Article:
4 Ways to Take Leadership as an Entry Level Designer

 

Taking leadership at an entry level position can feel wrong. Many of us think leadership is for company managers or bosses, but there are ways to lead from a lower position that allow an entry level designer to make valuable impact.

 

  1. Think big picture. While toiling away on small projects and tedious details, make sure you have in mind the overall goals of the company. Spend time learning about this year’s goals and where management are planning to go. Being aware and involved with the larger direction helps you identify your role, giving you a clear sense of purpose. When need be, remind your direct manager on where the company is going if he/she is ever unsure of the work you are doing. Often your knowledge of the greater impact of your work supports your manager or creative director allowing you to lead up the chain.

 

  1. Don’t get frustrated. This is easier said than done, but the importance of staying calm is still underrated. No matter how many times your detail-oriented director “stalls” a project by having you do it over again, remain calm. It helps to have an air of confidence – no matter how many times they want it done, you can do it, and each time it will be better. Work-life brings with it a mountain of reasons to become frustrated, but the king of the mountain is the least frazzled. Willingness to do any task over and over and maintain a positive attitude is leading by example. If you master this skill, those above you will look to you as a role model.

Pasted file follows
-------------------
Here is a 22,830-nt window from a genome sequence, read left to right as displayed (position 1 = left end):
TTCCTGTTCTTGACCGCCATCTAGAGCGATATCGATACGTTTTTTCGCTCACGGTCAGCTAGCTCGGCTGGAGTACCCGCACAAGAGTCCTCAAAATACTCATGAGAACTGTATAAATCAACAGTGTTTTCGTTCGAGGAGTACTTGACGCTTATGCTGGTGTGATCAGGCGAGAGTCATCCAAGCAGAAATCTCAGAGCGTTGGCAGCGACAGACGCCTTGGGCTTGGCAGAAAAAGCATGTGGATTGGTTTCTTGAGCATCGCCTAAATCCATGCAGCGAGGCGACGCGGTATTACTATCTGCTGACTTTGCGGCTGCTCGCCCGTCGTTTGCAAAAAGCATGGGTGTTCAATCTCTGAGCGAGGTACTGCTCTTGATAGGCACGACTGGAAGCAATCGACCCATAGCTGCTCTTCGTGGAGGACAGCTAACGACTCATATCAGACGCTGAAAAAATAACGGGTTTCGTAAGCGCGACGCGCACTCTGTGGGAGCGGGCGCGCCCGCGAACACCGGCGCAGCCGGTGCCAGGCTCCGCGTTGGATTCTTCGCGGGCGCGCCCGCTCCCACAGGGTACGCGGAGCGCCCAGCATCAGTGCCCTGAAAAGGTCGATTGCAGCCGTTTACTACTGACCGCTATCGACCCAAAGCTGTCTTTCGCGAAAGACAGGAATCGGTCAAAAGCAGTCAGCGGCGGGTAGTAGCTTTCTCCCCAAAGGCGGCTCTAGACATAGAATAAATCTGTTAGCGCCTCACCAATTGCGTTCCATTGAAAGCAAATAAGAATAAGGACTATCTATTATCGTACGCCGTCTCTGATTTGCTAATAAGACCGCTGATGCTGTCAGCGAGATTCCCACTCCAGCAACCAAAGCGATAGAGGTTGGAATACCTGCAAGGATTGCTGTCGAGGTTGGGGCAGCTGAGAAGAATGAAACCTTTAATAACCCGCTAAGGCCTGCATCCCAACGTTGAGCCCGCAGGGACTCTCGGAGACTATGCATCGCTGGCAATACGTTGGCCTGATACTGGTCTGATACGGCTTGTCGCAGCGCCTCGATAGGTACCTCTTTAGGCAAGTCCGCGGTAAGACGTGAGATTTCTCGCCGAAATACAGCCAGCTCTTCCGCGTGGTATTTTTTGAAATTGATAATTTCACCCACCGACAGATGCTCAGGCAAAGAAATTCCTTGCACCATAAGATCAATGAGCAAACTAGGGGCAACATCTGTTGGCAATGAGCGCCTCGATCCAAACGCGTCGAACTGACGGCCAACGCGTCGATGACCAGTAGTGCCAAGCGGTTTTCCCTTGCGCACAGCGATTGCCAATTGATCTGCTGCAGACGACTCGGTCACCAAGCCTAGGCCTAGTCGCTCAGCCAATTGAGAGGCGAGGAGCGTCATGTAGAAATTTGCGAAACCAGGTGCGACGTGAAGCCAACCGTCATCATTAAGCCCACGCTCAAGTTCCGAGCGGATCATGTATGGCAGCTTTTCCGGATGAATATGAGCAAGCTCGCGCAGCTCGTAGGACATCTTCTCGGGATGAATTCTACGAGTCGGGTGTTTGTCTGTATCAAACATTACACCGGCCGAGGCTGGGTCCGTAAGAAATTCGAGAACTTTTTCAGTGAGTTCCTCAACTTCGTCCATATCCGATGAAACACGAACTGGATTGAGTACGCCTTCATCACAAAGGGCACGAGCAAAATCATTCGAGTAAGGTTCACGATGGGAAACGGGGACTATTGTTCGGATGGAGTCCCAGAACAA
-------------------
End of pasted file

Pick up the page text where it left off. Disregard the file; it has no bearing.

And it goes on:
1. Be aware of co-workers and boss’ projects. An effective way to lead in a junior position is to be aware of what projects your direct boss and co workers are engaged with. This doesn’t mean you should jump in and help them, this can be obtrusive and unwelcome. It does mean however, that you will be ready and prepared if they ask for help. On occasion you can provide unsolicited help if it won’t be a burden to the other person and it will indeed lighten their load.

 

  1. Account for possible outcomes at a business level. Predicting possible outcomes will allow you to prepare solutions and follow-ups for business initiatives. John received an online order and sent it out yesterday, but the package could get lost among the 10 packages he sent, so John created a spreadsheet that will give quick access to tracking codes in the event that any should get lost. The list also contains the customer’s email address so the recipient can be notified promptly if anything goes wrong. Predicting negative outcomes allows you to create action plans to repair the situation. Evaluating positive outcomes affords you the ability to capitalize on them further. Having plans for multiple outcomes is an appreciated method for supporting your boss and company.
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